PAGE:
(2) Dry Priming using the HPLC pump to draw the mobile phase out of the bottles, through the lines, degasser channels and to the pump head or multichannel valve. Always do this one channel at a time (e.g. A=100%). This insures no miscibility or mixing problems and is standard procedure. Start with a modest flow rate to get the fluid moving through the lines, then increase the flow rate to speed up the process. The low pressure Teflon tubing is transparent so you can watch this process. Repeat with each channel. Note: Some HPLC pumps will struggle to perform this type of dry priming, as they will be unable to draw the liquid up from the bottle and/or pump the air out of the system. Pre-priming the lines using a syringe (as in #1 above) will help solve this. Running the pump with just air inside the lines may result in increased wear on the system (piston seals) so if the system struggles to fill with liquid after one minute, discontinue and manually prime.


NOTES: 

  • The back-pressure shown on the system readout should be very low during this priming process (e.g. < 15 bars) as the HPLC system should not be plumbed with the column or detector inline, during the priming process. Only the viscosity of the solution, the selected flow rate and the internal diameter of the tubing going into and out of the pump will contribute to the observed back-pressure, and this should be very low.

  • Once you have verified that liquid is exiting through the pump head waste port, you can increase the flow rate to speed up the priming process, but pay attention to the back-pressure. It should increase as the flow rate increases and drop as the flow rate drops. Continue to prime each channel in this way, one-at-a-time, until all channels are primed and flushed with liquid.

  • If liquid has been drawn to the pump head, but the pump head still is not pumping liquid through it, it may be experiencing cavitation (air locked). If there is an outlet port on top of the pump head, try drawing liquid through this port, while it is running, to gently fill the pump head chamber and remove the air. Alternatively, the outlet fitting above the pump head can sometimes be briefly loosened allowing the system to push the air out more easily (open it slightly with a wrench, then quickly close it). Have a towel ready to soak up any fluid that comes out.
  • The outlet check valve can also become "stuck" open in some cases and drawing liquid out of the pump head's outlet port with a syringe (or pushing it through the pump head) may remove the air bubble and prime the valve, restoring function. 
  • In more extreme cases, you can change the mobile phase going into the pump head to a more viscous intermediate solvent to get things moving (an alcohol such as IPA might work). 
  • Degas all eluents / mobile phase solutions used. All of them. Degassing will help reduce the formation of bubbles inside the pump head. Failure to properly degas the solutions may result in loss of prime, baseline and pressure instability. Make sure your degasser is operating properly (electronic vacuum degassers only last ~ 5 years at most. Be sure to have them professionally serviced). 
  • Verify the flow rate. It may be unwise to rely on the indicated flow rate shown on the instrument screen or display. It is wise to measure the flow rate of each channel, separately, using a graduated cylinder and a timer. This is the most reliable way to determine what the actual flow rate is through the system (and is also the method we use during performance verification or qualification testing too). To check the flow, make sure the system has been primed and flushed. Install a flow restriction capillary in place of the column (to provide the required back pressure). Set the flow rate to a value which is appropriate for the pump and measure/record the volume delivered vs. time. Example: Using a flow rate of 1.000 mL/min obtain a 10 mL volume, glass laboratory grade graduated cylinder. At time zero, direct the flow from the restrictor's outlet into the graduated cylinder. Measure the volume of fluid collected in 8 minutes. *It should be 8.00 mLs.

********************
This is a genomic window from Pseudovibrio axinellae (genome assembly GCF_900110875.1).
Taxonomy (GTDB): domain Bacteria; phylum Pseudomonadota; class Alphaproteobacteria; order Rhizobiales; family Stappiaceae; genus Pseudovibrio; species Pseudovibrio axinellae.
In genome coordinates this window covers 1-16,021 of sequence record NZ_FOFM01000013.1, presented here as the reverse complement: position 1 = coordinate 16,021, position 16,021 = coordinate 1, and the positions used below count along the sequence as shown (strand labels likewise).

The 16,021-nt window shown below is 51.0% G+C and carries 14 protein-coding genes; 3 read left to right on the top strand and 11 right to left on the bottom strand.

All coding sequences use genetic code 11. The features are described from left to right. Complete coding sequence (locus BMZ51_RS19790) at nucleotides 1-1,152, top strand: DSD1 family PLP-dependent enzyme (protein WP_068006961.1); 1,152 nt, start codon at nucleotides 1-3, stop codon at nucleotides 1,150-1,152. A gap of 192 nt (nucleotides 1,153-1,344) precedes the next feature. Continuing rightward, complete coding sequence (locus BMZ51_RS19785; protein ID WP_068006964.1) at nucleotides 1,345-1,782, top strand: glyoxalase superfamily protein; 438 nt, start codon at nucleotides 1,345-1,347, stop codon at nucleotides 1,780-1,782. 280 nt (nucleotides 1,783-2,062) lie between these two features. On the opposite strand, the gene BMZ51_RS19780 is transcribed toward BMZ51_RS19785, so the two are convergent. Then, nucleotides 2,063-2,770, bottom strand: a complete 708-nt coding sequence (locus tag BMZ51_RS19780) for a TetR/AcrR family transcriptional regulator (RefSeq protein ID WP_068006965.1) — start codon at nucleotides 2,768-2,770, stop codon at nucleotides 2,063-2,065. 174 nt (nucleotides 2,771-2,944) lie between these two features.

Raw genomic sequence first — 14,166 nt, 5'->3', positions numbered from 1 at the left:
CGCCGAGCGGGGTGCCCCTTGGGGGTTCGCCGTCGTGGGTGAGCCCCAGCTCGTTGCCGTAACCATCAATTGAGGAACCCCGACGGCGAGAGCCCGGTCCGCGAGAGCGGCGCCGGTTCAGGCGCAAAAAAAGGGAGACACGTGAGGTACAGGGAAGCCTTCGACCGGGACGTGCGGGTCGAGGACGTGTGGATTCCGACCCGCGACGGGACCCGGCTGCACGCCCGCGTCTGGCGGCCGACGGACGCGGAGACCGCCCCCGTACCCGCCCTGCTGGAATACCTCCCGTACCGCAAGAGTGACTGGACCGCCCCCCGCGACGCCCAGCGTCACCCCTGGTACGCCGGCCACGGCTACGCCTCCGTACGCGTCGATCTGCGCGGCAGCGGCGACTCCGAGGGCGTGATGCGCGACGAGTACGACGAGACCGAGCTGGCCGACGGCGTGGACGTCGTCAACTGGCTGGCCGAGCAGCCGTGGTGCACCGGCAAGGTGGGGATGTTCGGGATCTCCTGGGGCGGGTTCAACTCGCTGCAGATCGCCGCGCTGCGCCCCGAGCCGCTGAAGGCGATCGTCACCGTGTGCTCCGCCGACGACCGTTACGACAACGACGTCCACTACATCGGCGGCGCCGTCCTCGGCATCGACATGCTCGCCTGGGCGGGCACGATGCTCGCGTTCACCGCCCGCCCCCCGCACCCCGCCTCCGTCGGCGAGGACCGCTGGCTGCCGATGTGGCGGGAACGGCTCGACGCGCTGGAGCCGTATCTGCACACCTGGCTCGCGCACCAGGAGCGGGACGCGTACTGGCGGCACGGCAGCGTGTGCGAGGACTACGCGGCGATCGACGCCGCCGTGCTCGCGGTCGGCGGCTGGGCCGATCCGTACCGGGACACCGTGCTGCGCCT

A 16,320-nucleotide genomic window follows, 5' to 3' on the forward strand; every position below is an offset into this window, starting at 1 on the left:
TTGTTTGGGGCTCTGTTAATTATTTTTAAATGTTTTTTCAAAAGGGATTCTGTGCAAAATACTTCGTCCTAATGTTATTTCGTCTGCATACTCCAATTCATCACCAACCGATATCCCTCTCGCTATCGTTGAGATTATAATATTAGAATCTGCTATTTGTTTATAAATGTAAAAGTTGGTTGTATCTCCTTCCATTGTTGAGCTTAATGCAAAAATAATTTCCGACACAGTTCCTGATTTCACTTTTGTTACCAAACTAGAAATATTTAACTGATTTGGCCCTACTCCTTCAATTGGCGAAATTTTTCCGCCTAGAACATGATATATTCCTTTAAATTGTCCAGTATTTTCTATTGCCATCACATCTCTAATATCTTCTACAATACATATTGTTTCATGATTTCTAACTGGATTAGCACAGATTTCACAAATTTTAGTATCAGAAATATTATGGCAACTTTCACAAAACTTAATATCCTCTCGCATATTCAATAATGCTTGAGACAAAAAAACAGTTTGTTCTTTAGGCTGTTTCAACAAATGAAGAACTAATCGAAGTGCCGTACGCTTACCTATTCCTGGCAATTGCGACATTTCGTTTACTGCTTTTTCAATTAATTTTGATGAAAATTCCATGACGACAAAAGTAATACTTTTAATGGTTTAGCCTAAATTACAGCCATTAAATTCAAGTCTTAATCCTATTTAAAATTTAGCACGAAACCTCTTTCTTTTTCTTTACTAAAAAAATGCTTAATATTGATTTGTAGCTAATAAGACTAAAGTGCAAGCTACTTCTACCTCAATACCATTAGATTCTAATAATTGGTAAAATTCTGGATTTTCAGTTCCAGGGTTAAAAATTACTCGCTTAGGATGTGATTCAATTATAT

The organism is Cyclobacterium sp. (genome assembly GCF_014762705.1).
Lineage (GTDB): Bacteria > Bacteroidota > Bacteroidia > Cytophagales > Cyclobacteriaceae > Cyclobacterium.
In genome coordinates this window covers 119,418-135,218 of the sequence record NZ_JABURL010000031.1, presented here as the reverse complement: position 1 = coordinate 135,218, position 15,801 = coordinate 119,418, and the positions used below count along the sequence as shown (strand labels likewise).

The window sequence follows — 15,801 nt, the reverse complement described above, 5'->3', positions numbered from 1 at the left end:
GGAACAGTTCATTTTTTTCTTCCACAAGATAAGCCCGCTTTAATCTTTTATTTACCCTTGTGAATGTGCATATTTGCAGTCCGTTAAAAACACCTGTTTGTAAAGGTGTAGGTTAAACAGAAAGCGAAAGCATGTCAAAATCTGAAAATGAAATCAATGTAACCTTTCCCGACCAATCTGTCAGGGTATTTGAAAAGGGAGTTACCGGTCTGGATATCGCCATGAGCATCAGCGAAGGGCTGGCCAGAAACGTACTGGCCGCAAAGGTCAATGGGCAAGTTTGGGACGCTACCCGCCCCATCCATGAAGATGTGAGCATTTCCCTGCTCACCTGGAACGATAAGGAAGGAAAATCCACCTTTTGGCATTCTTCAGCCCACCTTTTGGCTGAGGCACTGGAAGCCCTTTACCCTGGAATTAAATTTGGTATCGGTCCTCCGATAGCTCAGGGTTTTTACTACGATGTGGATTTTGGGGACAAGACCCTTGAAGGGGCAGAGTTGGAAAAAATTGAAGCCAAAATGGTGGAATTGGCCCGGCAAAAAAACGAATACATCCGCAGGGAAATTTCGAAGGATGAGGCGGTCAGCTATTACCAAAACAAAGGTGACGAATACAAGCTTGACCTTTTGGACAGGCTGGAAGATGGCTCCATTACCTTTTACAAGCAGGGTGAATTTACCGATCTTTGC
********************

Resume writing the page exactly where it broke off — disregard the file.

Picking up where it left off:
If you continue to have priming problems and/or air bubbles disrupting the flow there are three more things you can check. 


  1. Make sure the solvent pickup filters/frits are clean and unobstructed (these are maintenance items). If the filters are obstructed, then a vacuum may form on the line resulting in pump cavitation and loss of prime. One quick way to check if this might be a problem is to remove the suspect solvent pickup filter from the line, then try again. If flow is restored w/o the filter in place, then the filter may have been clogged. Install a new solvent filter as soon as possible. *Never run the HPLC without solvent filters installed. Those filters perform a very important job and protect the flow path of the system.  
  2. Service the Pump Heads. Regular cleaning, inspection and replacement of worn parts must be done to maintain the function of the pump. Worn parts will result in failures, instability, lost time, plus invalid data. The pump has many mechanical parts which wear out and require replacement. Most pumps should be serviced every 6 months. Keep the pumps clean and fully serviced (replace: piston seals, pistons, frits, check valves as needed). Depending on the brand, model and applications, the types of parts needed and the frequency of repairs varies widely. *This is discussed in another article. 
  3. If your HPLC system has an inline vacuum degasser (either a standalone or integrated module), it may be damaged, contaminated or broken. The typical service life of an electronic inline vacuum degasser is only five years. Internal damage may result in air or other contaminates leaking into the mobile phase. A failing or damaged HPLC vacuum degasser may directly contribute to analysis problems (ghost peaks, pressure instability, poor baseline stability...). Have your degasser professionally diagnostically tested and serviced often.  
  • Additional Troubleshooting Info can be found here:

Diagnosing & Troubleshooting HPLC Pressure Fluctuation Problems (Unstable Baseline)